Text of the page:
3. Motor controller and battery pack (ensuring they can provide 20kW continuosly)
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19 hours ago, andrew900nyc said:

 

Any recommendations for trusted forum members (who aren’t employees of any of the manufacturers) that you think would be interested in hearing about my invention and ideas would be most appreciated! I am quite eager to get some feedback.

That's a tough one.  Possibly @mrelwood and @EUC GUY for their personal creativity, @meepmeepmayer for his ability to call a spade a spade, Someone from the San Francisco group because they have several different types of PLEVs to compare already. I'm sure I'm forgetting some people with obvious credentials (and I'm finding I can't speel many members names without quoting the via a click.  I'm not sure owning multiple EUCs counts, given your requirements.

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Posted (edited)

 

Thanks for your suggestions, @Smoother. They all seem like excellent choices, but I am going to reach out to @meepmeepmayer because the most important thing to me right now is unbiased feedback and since meepmeepmayer is known for calling a spade a spade, he sounds like an ideal person from whom to (hopefully) obtain some feedback. If he's receptive to learning about my invention and marketing plan. I am hoping he can rate the vehicle on a scale of 1 - 10, with 10 being super cool and 1 being about the worst electric vehicle you can imagine. Please note that this vehicle is meant to be operated on a racetrack, so it should be evaluated with that context in mind.

I have already reached out to @Hsiang because after watching his videos I felt that he was knowledgeable about the industry, has good insights, and he is an enthusiastic promoter of EUC's with an excellent reputation in the community. And he's right here in New York! 

 

Edited by andrew900nyc
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57 minutes ago, Smoother said:

@meepmeepmayer for his ability to call a spade a spade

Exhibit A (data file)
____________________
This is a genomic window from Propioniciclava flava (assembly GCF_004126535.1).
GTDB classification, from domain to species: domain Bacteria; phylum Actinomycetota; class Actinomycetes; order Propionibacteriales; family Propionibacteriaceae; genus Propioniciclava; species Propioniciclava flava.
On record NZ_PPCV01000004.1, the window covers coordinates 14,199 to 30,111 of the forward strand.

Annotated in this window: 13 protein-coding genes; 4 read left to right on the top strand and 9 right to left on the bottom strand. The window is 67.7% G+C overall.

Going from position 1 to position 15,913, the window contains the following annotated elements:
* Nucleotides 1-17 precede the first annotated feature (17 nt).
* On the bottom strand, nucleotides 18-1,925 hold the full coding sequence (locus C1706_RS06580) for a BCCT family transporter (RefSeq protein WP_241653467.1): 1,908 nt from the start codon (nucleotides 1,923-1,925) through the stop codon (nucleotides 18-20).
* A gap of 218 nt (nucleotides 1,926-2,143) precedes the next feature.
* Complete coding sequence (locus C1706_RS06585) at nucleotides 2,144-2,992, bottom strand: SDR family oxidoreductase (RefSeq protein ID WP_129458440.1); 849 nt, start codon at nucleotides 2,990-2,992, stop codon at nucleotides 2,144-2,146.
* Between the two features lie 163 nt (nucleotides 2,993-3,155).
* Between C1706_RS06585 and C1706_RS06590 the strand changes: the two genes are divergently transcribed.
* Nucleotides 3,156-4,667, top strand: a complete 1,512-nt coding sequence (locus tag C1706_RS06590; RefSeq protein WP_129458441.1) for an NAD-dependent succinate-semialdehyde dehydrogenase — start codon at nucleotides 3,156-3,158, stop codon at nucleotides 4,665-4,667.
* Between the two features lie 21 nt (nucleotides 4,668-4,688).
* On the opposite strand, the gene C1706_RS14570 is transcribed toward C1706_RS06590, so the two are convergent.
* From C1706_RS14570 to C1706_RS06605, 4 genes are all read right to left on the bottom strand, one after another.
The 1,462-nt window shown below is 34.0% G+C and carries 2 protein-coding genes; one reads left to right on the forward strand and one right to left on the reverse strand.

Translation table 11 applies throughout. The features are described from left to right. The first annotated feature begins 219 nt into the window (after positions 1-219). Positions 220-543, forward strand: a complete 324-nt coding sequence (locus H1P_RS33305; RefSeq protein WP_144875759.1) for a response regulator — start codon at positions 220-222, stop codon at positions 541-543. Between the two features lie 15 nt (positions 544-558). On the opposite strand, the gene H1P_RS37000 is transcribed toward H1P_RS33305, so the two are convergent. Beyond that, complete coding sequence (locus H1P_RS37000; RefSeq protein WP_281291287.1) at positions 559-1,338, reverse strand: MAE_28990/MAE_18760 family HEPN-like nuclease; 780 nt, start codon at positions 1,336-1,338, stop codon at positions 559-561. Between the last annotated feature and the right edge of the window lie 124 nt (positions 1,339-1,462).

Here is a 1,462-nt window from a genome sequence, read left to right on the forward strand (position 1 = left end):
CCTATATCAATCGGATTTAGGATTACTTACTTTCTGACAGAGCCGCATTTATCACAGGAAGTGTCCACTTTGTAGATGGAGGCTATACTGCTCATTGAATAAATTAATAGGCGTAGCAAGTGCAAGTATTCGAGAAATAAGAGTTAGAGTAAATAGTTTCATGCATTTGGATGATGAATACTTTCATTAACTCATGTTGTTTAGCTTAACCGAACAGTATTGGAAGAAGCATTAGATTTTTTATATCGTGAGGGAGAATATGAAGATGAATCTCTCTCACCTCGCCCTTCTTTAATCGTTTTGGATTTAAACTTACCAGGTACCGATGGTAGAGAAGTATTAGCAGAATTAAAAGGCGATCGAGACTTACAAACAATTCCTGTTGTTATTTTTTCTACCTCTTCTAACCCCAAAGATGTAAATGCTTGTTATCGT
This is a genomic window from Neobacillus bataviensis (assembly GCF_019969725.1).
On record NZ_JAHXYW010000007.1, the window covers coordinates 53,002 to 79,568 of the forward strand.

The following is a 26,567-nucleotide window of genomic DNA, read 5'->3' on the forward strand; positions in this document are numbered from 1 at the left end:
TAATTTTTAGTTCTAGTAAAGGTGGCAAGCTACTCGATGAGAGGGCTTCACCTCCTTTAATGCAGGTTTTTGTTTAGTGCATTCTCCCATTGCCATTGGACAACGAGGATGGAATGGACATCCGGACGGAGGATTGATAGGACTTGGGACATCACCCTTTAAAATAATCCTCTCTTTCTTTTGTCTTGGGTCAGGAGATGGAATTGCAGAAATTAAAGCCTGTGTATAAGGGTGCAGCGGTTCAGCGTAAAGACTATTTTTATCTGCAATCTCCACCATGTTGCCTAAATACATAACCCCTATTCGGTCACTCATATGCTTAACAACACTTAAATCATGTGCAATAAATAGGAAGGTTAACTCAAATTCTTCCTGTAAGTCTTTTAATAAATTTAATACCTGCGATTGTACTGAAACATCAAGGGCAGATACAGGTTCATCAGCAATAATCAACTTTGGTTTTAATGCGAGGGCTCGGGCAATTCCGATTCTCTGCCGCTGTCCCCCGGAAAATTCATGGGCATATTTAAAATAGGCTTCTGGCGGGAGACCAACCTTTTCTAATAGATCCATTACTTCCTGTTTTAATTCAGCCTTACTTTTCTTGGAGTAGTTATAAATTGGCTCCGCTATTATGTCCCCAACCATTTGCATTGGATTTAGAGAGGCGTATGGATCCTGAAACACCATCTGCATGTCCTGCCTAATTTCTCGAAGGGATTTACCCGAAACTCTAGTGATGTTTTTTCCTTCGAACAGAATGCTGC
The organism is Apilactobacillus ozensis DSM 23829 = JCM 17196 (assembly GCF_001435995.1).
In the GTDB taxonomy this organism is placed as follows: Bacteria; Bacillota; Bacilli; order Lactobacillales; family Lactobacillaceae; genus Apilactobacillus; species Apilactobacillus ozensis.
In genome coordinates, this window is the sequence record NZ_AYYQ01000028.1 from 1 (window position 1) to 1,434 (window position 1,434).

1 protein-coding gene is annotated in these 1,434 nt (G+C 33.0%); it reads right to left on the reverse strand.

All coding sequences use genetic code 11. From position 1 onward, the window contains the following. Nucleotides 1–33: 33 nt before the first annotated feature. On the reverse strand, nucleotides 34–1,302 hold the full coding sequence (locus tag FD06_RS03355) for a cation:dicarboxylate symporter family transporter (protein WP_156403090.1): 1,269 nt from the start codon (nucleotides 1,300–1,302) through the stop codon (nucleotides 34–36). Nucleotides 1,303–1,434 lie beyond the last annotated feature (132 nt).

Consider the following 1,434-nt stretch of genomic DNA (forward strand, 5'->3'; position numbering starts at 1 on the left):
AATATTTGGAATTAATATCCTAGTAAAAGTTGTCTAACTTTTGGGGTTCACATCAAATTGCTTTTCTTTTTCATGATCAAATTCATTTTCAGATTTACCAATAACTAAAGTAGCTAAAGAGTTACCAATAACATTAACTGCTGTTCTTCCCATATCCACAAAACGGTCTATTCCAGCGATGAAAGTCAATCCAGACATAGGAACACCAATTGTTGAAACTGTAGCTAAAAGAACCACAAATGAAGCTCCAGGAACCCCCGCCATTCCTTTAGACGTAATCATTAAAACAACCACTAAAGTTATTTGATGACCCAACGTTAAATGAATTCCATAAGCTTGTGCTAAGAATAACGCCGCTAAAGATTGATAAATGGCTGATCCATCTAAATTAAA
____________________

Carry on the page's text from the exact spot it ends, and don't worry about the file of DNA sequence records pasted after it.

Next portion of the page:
36 minutes ago, andrew900nyc said:

and since meepmeepmayer is known for calling a spade a spade

Good to know I guess:D

Don't forget the master of us all, @Marty Backe.

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Thanks @meepmeepmayer... @Marty Backe is definitely someone who's opinions I will very much want to obtain, as well as some of the other members you recommended in your message to me.

I very much appreciate your taking the time to learn about my invention and marketing plan and offering to provide your honest opinion regarding this vehicle. 

I have sent you the information and look forward to hearing your initial reaction in the not too distant future! 

 

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2 hours ago, meepmeepmayer said:

Good to know I guess:D

Don't forget the master of us all, @Marty Backe.

 

I tried to message @Marty Backe, but I'm only allowed two messages per day (because I'm a new member, I guess) and I already reached my maximum capacity for the day, so it looks like I'll have to wait until tomorrow to get in touch with him.

 

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This PEV sounds heavy.  I'm a little skeptical since you don't seem all that familiar with EUC's but you mention that your PEV will help EUC's and others?

100mph is terminal velocity.  I don't think anyone can go 100mph on an EUC.  Try going 100mph on a naked bike and you will understand what you are up against.  The wind really starts to hit you around 50mph.  100mph will be 4x the force or about your weight pushing you.  Have you seen what we stand on?  You have to be leaning pretty far forward to overcome those forces.

Good luck.

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2 hours ago, andrew900nyc said:

but I'm only allowed two messages per day

Gave you some upvotes, maybe that does something.

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6 hours ago, eddiemoy said:

This PEV sounds heavy.  I'm a little skeptical since you don't seem all that familiar with EUC's but you mention that your PEV will help EUC's and others?

100mph is terminal velocity.  I don't think anyone can go 100mph on an EUC.  Try going 100mph on a naked bike and you will understand what you are up against.  The wind really starts to hit you around 50mph.  100mph will be 4x the force or about your weight pushing you.  Have you seen what we stand on?  You have to be leaning pretty far forward to overcome those forces.

Good luck.

This PEV is a bit on the heavy side, but it will have a motor with plenty of juice powering it. Not sure if you saw the motor I'm looking into in my previous post, but it produces 20kw continuous and 40kw peak!